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2 Weeks in Umbraco: Accessibility and AI


It's been a busy September, at the start of the month I was one of 20 people who attended CodeCabin. Then as part of the Accessibility team, I took part in Umbraco Community Days on 21st and 22nd September, and finally on 28th September I was able to attend DUUGFest.



DUUGFest is an annual Umbraco Festival held in Utrecht in the Netherlands. This year's topics covered AI, headless, package development, ASP.NET Core routing and so much more.

The keynote by Jim Stolze explored the benefits and pitfalls of AI, using Kahoot as an interactive quiz for the topics he was covering. He showed how much image generation tools like Midjourney have improved their image generation in just a year, from generating images that were clearly generated by computers at the start of the year, to realistic image generation now. He also demonstrated the pitfalls of AI scanning the web for images, for example, early generations of images of fish in rivers showed salmon steak or fillets, as the most taken pictures of salmon are of it as food. Jim also demonstrated how hard it is for humans at times to differentiate between AI-generated images and actual photos.

Alfred Brockötter showed how he combined Umbraco and openAI to create a chat bot.

And the final AI related talk of the day was from April Edwards who:

  • Showed how GitHub Codespaces helps speed up development and by providing consistent development environments. 
  • Demonstrated GitHub Copilot, which can work in both Visual Code and GitHub Codespaces.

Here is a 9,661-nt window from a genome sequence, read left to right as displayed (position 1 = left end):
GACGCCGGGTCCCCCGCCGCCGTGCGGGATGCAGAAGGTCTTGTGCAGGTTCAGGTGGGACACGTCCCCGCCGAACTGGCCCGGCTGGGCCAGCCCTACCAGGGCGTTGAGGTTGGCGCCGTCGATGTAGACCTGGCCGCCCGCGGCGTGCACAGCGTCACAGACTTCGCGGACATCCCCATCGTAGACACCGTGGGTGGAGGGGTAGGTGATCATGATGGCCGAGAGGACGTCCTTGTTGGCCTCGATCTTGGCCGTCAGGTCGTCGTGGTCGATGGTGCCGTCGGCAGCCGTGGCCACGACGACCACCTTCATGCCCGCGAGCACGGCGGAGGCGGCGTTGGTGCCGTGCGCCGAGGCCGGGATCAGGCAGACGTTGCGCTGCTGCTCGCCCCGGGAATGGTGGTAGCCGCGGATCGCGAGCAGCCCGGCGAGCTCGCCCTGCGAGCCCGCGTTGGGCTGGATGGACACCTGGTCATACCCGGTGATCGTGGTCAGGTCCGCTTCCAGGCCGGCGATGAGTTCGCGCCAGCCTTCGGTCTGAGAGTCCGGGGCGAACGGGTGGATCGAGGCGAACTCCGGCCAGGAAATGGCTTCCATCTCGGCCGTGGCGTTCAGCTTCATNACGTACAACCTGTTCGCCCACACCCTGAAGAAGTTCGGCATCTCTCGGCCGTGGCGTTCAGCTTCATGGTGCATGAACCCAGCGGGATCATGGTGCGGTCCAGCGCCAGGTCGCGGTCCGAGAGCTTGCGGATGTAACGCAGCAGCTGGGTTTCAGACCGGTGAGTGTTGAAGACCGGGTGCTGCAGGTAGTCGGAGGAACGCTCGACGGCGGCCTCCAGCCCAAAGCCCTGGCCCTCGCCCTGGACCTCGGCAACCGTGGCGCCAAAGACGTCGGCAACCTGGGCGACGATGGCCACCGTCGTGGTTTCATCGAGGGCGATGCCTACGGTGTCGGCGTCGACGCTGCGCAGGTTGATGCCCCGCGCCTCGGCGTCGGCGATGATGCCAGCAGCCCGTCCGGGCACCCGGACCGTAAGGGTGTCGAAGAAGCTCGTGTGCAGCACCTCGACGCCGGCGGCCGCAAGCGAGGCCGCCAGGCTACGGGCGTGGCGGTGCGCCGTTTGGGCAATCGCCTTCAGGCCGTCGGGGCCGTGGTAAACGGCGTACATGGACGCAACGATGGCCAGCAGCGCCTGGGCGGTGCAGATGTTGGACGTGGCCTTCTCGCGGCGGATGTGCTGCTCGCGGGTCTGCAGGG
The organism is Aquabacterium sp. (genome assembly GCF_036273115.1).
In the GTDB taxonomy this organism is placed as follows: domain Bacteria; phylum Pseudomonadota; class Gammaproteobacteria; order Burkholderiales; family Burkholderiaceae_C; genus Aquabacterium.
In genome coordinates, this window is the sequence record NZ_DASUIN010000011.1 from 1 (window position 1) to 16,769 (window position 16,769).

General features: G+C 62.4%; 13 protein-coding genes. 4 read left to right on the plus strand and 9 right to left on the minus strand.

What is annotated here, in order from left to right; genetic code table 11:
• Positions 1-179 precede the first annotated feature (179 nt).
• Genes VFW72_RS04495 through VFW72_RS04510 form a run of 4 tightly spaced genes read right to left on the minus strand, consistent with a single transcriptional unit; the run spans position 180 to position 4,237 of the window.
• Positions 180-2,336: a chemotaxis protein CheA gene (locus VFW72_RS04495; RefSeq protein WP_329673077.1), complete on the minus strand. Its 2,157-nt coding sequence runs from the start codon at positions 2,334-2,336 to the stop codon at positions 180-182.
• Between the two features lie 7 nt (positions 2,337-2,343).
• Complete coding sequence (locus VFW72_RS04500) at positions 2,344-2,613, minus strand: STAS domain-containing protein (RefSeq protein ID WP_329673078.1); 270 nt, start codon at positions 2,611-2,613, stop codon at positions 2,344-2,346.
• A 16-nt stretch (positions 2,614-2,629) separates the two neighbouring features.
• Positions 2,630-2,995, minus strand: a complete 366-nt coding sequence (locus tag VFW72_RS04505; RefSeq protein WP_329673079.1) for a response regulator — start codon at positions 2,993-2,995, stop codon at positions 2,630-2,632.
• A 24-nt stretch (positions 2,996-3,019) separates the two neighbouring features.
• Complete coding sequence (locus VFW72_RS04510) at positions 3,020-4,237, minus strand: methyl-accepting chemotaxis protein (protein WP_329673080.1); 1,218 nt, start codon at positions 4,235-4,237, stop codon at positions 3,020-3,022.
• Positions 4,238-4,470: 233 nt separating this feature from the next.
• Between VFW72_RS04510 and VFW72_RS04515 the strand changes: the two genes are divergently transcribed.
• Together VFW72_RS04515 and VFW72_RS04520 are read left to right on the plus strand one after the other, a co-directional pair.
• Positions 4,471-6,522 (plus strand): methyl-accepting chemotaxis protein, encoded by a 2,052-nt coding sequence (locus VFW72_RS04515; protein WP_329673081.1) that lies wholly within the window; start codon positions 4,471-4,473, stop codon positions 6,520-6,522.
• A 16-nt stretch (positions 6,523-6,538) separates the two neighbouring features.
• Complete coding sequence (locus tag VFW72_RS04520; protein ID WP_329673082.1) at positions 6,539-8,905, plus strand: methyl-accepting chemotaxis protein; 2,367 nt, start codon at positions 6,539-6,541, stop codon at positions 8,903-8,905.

I was delighted to be accepted to talk about accessibility at DUUGFest. I do plan to turn my talk into a series of articles over the coming months. When I give this talk to an Umbraco audience it's always nice to be able to speak about the packages the community has created to support accessibility in the back office:

  • Preflight a content app which tests readability, reading level, word length, and complexity, helping make content more understandable and accessible by Nathan Woulfe
  • Accessibility Reporter a content app helps to test the accessibility of Umbraco content against Web Content Accessibility Guidelines (WCAG), section 508 and best practices by Matt Begent.

For DUUGFest 2024, keep an eye on their twitter @DUUGNL feed for information speaking and tickets.

Post from reddit, which says "AI asked to draw salmon swimming in river", pictured in post is a river with a piece of salmon steak on it DF23 speaker pass, with my name and my company's name "Nexer Digital" on it

Accessibility Community Team Discussions

With the European Accessibility Act coming into force in June 2025 we tried to identify the key places Umbraco likely needed to focus on in order that Umbraco complies with the act.

A new back office is being developed for Umbraco 14, as such we felt that focusing our effort here will have the largest benefit; as the back office feeds into products like Umbraco HeartCore and Umbraco Cloud. The team does not have access to the code base before it is launched to the public.

With Hacktoberfest now here, we'd really appreciate people getting involved and helping out: